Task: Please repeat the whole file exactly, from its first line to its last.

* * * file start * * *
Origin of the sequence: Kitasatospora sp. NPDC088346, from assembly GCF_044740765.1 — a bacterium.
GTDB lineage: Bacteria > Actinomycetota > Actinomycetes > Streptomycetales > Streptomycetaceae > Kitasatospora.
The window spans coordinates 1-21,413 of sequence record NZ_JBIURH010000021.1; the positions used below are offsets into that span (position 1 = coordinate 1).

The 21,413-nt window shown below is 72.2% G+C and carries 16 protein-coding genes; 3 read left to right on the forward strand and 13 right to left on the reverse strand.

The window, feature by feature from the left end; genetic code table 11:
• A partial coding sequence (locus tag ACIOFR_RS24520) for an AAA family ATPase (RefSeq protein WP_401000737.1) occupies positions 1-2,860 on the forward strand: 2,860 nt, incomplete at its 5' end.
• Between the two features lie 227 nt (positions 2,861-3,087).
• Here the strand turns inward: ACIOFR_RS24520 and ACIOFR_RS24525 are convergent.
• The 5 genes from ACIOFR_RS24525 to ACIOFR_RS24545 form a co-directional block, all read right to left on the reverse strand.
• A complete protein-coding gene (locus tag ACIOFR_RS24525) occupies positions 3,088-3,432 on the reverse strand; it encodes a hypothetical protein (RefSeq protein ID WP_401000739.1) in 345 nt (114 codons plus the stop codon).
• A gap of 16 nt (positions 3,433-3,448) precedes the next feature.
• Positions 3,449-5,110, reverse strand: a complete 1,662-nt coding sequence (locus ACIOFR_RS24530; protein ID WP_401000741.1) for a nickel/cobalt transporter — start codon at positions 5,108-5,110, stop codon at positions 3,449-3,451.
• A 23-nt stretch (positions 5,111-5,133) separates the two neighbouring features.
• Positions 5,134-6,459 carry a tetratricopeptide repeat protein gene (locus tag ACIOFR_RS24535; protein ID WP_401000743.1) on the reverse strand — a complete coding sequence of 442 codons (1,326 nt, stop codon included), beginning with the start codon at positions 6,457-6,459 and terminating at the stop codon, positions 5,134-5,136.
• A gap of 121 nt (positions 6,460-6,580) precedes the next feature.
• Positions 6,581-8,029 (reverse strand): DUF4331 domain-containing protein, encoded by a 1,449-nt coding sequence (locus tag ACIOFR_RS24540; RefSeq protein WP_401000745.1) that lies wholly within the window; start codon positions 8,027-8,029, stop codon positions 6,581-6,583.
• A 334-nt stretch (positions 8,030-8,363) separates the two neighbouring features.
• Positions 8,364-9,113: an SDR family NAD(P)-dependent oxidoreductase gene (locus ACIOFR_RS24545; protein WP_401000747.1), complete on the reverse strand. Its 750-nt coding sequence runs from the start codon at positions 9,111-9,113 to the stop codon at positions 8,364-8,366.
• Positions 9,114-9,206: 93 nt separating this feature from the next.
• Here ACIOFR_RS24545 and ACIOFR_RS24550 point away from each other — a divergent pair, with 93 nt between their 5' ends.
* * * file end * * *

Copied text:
Origin of the sequence: Kitasatospora sp. NPDC088346, from assembly GCF_044740765.1 — a bacterium.
GTDB lineage: Bacteria > Actinomycetota > Actinomycetes > Streptomycetales > Streptomycetaceae > Kitasatospora.
The window spans coordinates 1-21,413 of sequence record NZ_JBIURH010000021.1; the positions used below are offsets into that span (position 1 = coordinate 1).

The 21,413-nt window shown below is 72.2% G+C and carries 16 protein-coding genes; 3 read left to right on the forward strand and 13 right to left on the reverse strand.

The window, feature by feature from the left end; genetic code table 11:
• A partial coding sequence (locus tag ACIOFR_RS24520) for an AAA family ATPase (RefSeq protein WP_401000737.1) occupies positions 1-2,860 on the forward strand: 2,860 nt, incomplete at its 5' end.
• Between the two features lie 227 nt (positions 2,861-3,087).
• Here the strand turns inward: ACIOFR_RS24520 and ACIOFR_RS24525 are convergent.
• The 5 genes from ACIOFR_RS24525 to ACIOFR_RS24545 form a co-directional block, all read right to left on the reverse strand.
• A complete protein-coding gene (locus tag ACIOFR_RS24525) occupies positions 3,088-3,432 on the reverse strand; it encodes a hypothetical protein (RefSeq protein ID WP_401000739.1) in 345 nt (114 codons plus the stop codon).
• A gap of 16 nt (positions 3,433-3,448) precedes the next feature.
• Positions 3,449-5,110, reverse strand: a complete 1,662-nt coding sequence (locus ACIOFR_RS24530; protein ID WP_401000741.1) for a nickel/cobalt transporter — start codon at positions 5,108-5,110, stop codon at positions 3,449-3,451.
• A 23-nt stretch (positions 5,111-5,133) separates the two neighbouring features.
• Positions 5,134-6,459 carry a tetratricopeptide repeat protein gene (locus tag ACIOFR_RS24535; protein ID WP_401000743.1) on the reverse strand — a complete coding sequence of 442 codons (1,326 nt, stop codon included), beginning with the start codon at positions 6,457-6,459 and terminating at the stop codon, positions 5,134-5,136.
• A gap of 121 nt (positions 6,460-6,580) precedes the next feature.
• Positions 6,581-8,029 (reverse strand): DUF4331 domain-containing protein, encoded by a 1,449-nt coding sequence (locus tag ACIOFR_RS24540; RefSeq protein WP_401000745.1) that lies wholly within the window; start codon positions 8,027-8,029, stop codon positions 6,581-6,583.
• A 334-nt stretch (positions 8,030-8,363) separates the two neighbouring features.
• Positions 8,364-9,113: an SDR family NAD(P)-dependent oxidoreductase gene (locus ACIOFR_RS24545; protein WP_401000747.1), complete on the reverse strand. Its 750-nt coding sequence runs from the start codon at positions 9,111-9,113 to the stop codon at positions 8,364-8,366.
• Positions 9,114-9,206: 93 nt separating this feature from the next.
• Here ACIOFR_RS24545 and ACIOFR_RS24550 point away from each other — a divergent pair, with 93 nt between their 5' ends.